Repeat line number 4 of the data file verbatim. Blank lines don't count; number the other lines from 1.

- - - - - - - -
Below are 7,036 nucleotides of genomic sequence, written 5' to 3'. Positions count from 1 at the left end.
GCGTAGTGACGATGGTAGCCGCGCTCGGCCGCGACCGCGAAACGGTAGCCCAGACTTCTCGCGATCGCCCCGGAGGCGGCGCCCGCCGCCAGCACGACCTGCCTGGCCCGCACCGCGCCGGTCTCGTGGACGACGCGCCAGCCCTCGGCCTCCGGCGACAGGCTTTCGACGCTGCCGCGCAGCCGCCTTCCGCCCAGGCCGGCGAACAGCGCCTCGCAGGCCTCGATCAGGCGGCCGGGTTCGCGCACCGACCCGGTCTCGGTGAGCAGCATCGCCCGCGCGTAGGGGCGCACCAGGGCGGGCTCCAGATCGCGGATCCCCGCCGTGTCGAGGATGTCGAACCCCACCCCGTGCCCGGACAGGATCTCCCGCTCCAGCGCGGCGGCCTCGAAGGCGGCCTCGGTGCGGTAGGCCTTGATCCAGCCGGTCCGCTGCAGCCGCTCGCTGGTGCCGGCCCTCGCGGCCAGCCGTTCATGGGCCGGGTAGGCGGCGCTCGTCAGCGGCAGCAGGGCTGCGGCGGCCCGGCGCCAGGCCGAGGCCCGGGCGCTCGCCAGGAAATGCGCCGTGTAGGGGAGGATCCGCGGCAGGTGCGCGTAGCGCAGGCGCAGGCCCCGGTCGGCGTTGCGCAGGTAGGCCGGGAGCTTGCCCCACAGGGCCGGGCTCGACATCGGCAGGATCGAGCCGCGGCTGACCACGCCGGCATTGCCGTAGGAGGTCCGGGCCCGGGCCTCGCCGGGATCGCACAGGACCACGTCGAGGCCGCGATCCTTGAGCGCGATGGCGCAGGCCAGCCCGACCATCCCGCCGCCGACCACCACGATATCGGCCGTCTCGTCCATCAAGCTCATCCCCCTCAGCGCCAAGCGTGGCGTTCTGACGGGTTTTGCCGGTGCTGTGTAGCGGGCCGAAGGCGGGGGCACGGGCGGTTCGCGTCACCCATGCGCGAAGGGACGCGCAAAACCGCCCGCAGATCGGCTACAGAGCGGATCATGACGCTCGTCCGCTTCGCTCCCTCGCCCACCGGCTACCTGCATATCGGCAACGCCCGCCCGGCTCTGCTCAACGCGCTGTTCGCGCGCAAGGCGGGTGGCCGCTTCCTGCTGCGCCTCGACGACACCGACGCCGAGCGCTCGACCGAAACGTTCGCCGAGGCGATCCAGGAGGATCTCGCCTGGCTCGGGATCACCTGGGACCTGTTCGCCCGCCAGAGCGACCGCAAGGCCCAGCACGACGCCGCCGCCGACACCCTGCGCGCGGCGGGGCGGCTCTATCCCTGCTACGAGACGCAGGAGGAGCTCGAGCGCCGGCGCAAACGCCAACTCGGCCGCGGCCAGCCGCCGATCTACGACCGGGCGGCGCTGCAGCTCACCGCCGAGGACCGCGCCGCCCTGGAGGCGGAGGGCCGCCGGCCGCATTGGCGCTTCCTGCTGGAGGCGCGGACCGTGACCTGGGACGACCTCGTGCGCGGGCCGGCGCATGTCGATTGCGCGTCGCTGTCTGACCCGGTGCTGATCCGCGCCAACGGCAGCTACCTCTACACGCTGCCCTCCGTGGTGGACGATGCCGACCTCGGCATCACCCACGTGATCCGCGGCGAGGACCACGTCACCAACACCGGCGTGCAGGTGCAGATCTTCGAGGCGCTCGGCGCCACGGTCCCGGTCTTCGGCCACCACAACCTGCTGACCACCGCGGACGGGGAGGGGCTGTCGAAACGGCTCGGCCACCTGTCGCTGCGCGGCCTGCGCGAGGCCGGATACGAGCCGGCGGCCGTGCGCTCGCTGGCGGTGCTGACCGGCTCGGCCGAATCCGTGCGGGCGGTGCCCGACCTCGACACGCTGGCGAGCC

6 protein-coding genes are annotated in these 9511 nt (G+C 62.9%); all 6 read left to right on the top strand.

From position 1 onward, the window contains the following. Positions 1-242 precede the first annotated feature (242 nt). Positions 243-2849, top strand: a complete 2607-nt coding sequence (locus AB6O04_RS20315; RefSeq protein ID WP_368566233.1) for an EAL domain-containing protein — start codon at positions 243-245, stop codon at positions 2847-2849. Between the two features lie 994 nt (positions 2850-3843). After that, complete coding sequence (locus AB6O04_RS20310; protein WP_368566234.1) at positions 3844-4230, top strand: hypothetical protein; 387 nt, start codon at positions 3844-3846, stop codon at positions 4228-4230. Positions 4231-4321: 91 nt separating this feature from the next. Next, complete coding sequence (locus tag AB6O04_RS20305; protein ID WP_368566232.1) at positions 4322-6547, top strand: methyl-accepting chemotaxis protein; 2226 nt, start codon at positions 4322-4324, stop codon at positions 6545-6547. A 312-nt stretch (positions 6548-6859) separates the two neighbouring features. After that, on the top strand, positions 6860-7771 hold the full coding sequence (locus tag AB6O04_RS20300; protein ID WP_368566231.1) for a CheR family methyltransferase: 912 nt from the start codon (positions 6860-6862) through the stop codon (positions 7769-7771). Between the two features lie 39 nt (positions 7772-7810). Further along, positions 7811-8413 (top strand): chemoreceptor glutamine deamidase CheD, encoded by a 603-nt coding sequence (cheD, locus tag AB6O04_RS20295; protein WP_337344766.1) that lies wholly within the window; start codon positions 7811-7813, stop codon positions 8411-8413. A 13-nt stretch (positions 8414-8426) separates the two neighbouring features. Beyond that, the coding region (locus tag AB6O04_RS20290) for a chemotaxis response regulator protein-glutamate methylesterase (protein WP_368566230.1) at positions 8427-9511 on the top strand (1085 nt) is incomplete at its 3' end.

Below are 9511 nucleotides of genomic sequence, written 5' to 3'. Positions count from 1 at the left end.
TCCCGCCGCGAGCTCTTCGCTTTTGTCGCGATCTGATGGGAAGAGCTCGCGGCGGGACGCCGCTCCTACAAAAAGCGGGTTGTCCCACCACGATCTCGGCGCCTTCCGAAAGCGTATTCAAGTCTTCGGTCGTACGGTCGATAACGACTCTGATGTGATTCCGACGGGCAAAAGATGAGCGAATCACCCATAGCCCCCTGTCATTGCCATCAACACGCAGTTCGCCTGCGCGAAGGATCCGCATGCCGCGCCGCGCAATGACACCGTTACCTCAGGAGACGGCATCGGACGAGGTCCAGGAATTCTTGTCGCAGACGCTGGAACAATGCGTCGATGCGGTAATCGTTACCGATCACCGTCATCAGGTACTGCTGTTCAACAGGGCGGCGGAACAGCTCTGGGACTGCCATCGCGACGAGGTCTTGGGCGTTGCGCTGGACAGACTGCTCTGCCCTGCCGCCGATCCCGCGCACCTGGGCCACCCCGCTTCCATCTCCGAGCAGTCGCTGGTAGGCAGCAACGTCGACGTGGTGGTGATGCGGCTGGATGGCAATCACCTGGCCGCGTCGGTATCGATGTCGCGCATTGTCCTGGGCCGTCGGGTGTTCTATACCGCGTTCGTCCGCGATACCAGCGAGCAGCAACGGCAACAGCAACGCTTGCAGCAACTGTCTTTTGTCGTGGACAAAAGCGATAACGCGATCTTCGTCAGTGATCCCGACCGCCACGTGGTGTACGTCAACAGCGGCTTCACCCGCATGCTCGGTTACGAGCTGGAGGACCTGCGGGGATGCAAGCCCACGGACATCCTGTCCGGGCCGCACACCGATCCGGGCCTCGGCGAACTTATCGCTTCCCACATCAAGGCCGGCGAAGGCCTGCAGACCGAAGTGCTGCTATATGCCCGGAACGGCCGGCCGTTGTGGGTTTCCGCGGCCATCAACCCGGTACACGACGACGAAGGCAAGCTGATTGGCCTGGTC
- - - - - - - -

From position 1 onward, the window contains the following. Positions 1-242 precede the first annotated feature (242 nt). Positions 243-2849, top strand: a complete 2607-nt coding sequence (locus AB6O04_RS20315; RefSeq protein ID WP_368566233.1) for an EAL domain-containing protein — start codon at positions 243-245, stop codon at positions 2847-2849. Between the two features lie 994 nt (positions 2850-3843). After that, complete coding sequence (locus AB6O04_RS20310; protein WP_368566234.1) at positions 3844-4230, top strand: hypothetical protein; 387 nt, start codon at positions 3844-3846, stop codon at positions 4228-4230. Positions 4231-4321: 91 nt separating this feature from the next. Next, complete coding sequence (locus tag AB6O04_RS20305; protein ID WP_368566232.1) at positions 4322-6547, top strand: methyl-accepting chemotaxis protein; 2226 nt, start codon at positions 4322-4324, stop codon at positions 6545-6547. A 312-nt stretch (positions 6548-6859) separates the two neighbouring features. After that, on the top strand, positions 6860-7771 hold the full coding sequence (locus tag AB6O04_RS20300; protein ID WP_368566231.1) for a CheR family methyltransferase: 912 nt from the start codon (positions 6860-6862) through the stop codon (positions 7769-7771). Between the two features lie 39 nt (positions 7772-7810). Further along, positions 7811-8413 (top strand): chemoreceptor glutamine deamidase CheD, encoded by a 603-nt coding sequence (cheD, locus tag AB6O04_RS20295; protein WP_337344766.1) that lies wholly within the window; start codon positions 7811-7813, stop codon positions 8411-8413. A 13-nt stretch (positions 8414-8426) separates the two neighbouring features. Beyond that, the coding region (locus tag AB6O04_RS20290) for a chemotaxis response regulator protein-glutamate methylesterase (protein WP_368566230.1) at positions 8427-9511 on the top strand (1085 nt) is incomplete at its 3' end.